A simple test can determine whether a cancer-causing gas is in your home, but many Nova Scotians still aren't aware of radon's danger — and they're not testing for it.
"The threat of radon gas exposure is very real, especially as the cold weather arrives and Canadians spend more time indoors with the windows closed," said Steve Horvath, president of the Radiation Safety Institute of Canada.
The institute is a registered charity dedicated to promoting and advancing radiation safety in the workplace, in the environment and in the community.
"Radon awareness is still not as high as it should be in Nova Scotia and that's been our goal to make people aware of it," said Robert MacDonald, spokesman for the Lung Association of Nova Scotia.
"It's the second leading cause of lung cancer," he said.
"If you do the statistics on that, it's around 120 Nova Scotians each year that pass away from lung cancer due to radon."
Last year his organization gave away 200 test kits in Tantallon, N.S., a community outside Halifax that has extremely high levels of radon. Of those kits, 110 were sent for testing. Sixty per cent of those showed radon levels above acceptable limits.
The Radiation Safety Institute provided CBC Nova Scotia with five radon test kits to distribute to our audience as a way of encouraging others in the province to test for it.
Halifax resident Carly Brake participated in the CBC News testing. She has an 18-month-old son and wanted to make sure her home is safe from radon gas.
"I was thinking to myself just the other day about the irony," she said.
"I do all these things to keep him safe: I have baby gates, I have a car seat, I make sure I try to install it properly. All these things we do to make sure he's safe and I'm not checking out something that could cause him respiratory issues."
If you spend time downstairs, you need to test
It's recommended people test for radon in the lowest level room in the house. While Brake and her family don't spend a lot of time in their basement, it's a different story across the harbour in Eastern Passage where Marilyn and Denis Martineau live. Their basement includes a finished family room where Denis spends a lot of time watching sports.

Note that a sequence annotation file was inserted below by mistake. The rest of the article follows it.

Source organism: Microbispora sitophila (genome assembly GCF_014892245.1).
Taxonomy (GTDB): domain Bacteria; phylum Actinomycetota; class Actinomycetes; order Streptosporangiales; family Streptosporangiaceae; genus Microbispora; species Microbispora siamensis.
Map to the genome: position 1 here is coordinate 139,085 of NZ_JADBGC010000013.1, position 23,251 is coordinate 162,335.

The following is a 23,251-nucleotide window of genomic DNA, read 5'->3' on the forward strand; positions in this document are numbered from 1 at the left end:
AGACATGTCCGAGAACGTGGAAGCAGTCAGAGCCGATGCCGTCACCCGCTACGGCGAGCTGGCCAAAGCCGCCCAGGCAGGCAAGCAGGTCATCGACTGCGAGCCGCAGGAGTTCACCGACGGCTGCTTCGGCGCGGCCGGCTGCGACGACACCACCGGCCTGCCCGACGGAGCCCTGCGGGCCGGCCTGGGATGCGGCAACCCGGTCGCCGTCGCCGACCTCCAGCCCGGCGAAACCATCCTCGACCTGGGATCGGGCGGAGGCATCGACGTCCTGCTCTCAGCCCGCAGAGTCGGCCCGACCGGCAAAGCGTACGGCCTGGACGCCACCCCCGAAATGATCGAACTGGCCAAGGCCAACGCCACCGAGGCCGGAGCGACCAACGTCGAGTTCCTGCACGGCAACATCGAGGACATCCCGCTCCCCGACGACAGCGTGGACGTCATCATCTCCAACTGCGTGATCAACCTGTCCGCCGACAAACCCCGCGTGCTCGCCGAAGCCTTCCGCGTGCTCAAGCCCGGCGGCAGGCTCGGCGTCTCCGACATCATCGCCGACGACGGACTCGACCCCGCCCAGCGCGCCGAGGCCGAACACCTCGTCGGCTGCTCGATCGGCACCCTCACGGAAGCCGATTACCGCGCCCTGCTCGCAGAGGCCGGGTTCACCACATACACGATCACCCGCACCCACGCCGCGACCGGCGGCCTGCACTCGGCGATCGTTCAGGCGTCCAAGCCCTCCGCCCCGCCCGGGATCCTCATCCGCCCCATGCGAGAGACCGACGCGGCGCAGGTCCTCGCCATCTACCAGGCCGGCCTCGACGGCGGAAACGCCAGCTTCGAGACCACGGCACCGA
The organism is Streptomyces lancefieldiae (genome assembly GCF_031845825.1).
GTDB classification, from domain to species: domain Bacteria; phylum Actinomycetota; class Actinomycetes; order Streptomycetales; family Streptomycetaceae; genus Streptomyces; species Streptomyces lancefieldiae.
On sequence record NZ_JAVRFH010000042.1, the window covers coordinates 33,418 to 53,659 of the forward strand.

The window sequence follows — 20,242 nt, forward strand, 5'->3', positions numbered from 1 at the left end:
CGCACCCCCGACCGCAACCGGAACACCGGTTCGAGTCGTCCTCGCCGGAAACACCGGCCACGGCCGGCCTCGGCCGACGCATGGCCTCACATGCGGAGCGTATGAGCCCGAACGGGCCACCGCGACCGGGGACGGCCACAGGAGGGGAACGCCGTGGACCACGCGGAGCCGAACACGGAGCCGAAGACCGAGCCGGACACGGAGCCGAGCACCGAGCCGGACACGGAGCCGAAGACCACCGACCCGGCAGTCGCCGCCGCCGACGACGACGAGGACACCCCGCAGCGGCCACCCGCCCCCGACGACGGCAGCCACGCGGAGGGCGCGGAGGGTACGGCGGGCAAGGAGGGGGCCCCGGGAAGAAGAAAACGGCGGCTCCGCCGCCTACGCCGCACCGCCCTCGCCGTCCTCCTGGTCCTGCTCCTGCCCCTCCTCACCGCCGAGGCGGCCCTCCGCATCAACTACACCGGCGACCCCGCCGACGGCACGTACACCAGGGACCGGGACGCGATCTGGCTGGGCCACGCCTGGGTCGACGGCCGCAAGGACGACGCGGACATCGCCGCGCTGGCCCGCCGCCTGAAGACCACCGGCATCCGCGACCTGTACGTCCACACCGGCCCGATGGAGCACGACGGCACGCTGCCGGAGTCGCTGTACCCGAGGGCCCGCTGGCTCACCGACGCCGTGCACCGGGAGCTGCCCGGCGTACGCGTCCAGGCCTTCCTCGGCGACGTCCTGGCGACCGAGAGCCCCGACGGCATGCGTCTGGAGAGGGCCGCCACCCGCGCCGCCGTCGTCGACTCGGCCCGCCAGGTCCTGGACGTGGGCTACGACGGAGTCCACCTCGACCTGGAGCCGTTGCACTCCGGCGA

"We've talked about [testing] but if you don't smell it, taste it and are not aware of it, you just put it out of your mind," Marilyn said.
Radon is a radioactive gas formed naturally by the breakdown of uranium.
Health Canada says it can enter a home any place it finds an opening "where the house contacts the soil: cracks in foundation walls and in floor slabs, construction joints, gaps around service pipes, support posts, window casements, floor drains, sumps or cavities inside walls."
Home owners can buy the kits at some hardware stores or through the Lung Association, which charges $40, including testing.
Kits are available for long-term and short-term testing. Long-term tests take three months, while short-term tests take a matter of days. Health Canada recommends homeowners use the long-term kits.
This year, the Lung Association gave away 500 radon test kits to people across the province.
"When it comes to your health and avoiding lung cancer, a simple $40 test is something we recommend you should do," MacDonald said.
In addition to Halifax and Eastern Passage, CBC News distributed kits to people in Chester Basin, Fall River and Tantallon.
CBC News will be reporting on those results, as well as the Lung Association's testing, when the testing is completed in three months and the results are available.